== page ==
Bonhoeffer’s lectures on Genesis marked an explicit recovery of the Bible as Holy Scripture, as the church’s book. His interpretation of Genesis approached the Old Testament as part of the Christian Bible, as a unified whole, belonging to the church which is unintelligible outside a divinely revealed economy of meaning. Bonhoeffer’s exposition was theological and subordinated to the true beginning and end of Scripture, the Triune God revealed in Christ. Reading Scripture in this manner constitutes an awakening, which is generated by God through the work of the Spirit. Bonhoeffer’s lectures on Genesis thus placed him outside the mainstream of university study of the Bible as an academic discipline. But the lectures also situated Bonhoeffer within a tradition of interpretation that was confessional, kerygmatic, and therefore well-suited for the proclamation of the Word for building up the church to worship and serve the living God.

Moreover, this “turning” was both personal and professional, moving Bonhoeffer closer to a confessional hermeneutic attentive to the scriptural character of the Bible as inseparable from the faith and practice of the church. Looking back on this time a few years later, he shared his reflections on the change of direction in his life.

But then something different came, something that has changed and transformed by life to this very day. For the first time, I came to the Bible. That, too, is an awful thing to say. I had often preached, I had seen a great deal of the church, had spoken and written about it - and yet I was not a Christian, but rather in an utterly wild and uncontrolled fashion my own master. … The Bible, especially the Sermon on the Mount, freed me from all of this. Since then everything has changed … It became clear to me that the life of a servant of Jesus Christ must belong in the church, and step-by-step it became clear to me how far it must go. Then came the crisis of 1933 [Hitler].  This strengthened me in it.

This “turning” however, while it was intellectual, moral and spiritual, was also ecclesial in nature. “The renewal of the church and its ministry became my supreme concern.” Bonhoeffer’s reading of Genesis is the work of a preacher and theologian engaged in listening to Scripture as a witness to divine revelation in order to understand and speak the truth about God, humanity and the world.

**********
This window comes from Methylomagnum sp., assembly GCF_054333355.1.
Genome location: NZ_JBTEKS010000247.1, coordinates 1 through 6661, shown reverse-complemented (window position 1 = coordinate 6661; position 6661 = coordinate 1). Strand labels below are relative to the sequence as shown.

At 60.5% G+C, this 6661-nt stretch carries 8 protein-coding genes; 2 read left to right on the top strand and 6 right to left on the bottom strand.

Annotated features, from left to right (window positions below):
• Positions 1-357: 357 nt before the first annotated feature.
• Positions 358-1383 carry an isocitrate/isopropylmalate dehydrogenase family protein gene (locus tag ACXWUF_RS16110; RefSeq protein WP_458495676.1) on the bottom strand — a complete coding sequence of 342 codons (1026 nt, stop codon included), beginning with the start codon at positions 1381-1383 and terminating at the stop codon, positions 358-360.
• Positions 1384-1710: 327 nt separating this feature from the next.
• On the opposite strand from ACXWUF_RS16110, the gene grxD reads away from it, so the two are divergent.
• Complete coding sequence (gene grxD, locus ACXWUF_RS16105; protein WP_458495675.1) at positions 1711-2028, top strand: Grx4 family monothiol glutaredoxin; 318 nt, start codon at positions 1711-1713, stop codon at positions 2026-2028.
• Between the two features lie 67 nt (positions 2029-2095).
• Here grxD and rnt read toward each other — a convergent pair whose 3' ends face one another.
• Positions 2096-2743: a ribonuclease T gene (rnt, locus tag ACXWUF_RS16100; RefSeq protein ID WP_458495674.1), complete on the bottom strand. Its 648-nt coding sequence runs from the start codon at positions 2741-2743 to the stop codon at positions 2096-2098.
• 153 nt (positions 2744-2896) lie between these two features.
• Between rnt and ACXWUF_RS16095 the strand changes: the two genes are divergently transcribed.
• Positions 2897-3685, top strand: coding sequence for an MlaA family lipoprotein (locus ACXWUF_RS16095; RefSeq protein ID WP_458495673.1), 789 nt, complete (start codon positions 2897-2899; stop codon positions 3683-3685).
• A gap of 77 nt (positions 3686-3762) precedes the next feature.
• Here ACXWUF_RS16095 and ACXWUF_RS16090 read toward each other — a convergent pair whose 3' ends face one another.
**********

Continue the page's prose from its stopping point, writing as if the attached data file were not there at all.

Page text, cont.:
Bonhoeffer’s exposition of Genesis was a theological and public protest in step with the Lutheran tradition of the Protestant Reformation. His aim was not to be less than intellectually rigorous, while at the same time seeking to move beyond conventional academic methodology so that the church would hear the Word of God. In our time, such eschatological and ecclesial convictions are still able to inform our ministry as preachers who trust the beginning of preaching is found in Christ, who is our true end.  “The church of Christ witnesses the end of all things. It lives from the end, it thinks from the end, it proclaims its message from the end.” 

[1] Creation and Fall: A Theological Exposition of Genesis 1 - 3, Vol. 3 in Dietrich Bonhoeffer Works ed. John W. De Gruchy, trans. Douglas Stephen Bax (Minneapolis: Fortress Press, 1997). Hereafter DBWE 3.

[2] Theological Education at Finkenwalde:1935 - 1937, Vol. 14 in Dietrich Bonhoeffer Works ed. H. Gaylon Barker and Mark S. Brocker, trans. Douglas W. Stott (Minneapolis: Fortress, 2013) 133 - 134. Hereafter DBWE 14.

[3] DBWE 14: 134.

Michael Pasquarello III is the Methodist Chair of Divinity and director of the Robert Smith Jr. Preaching Institute.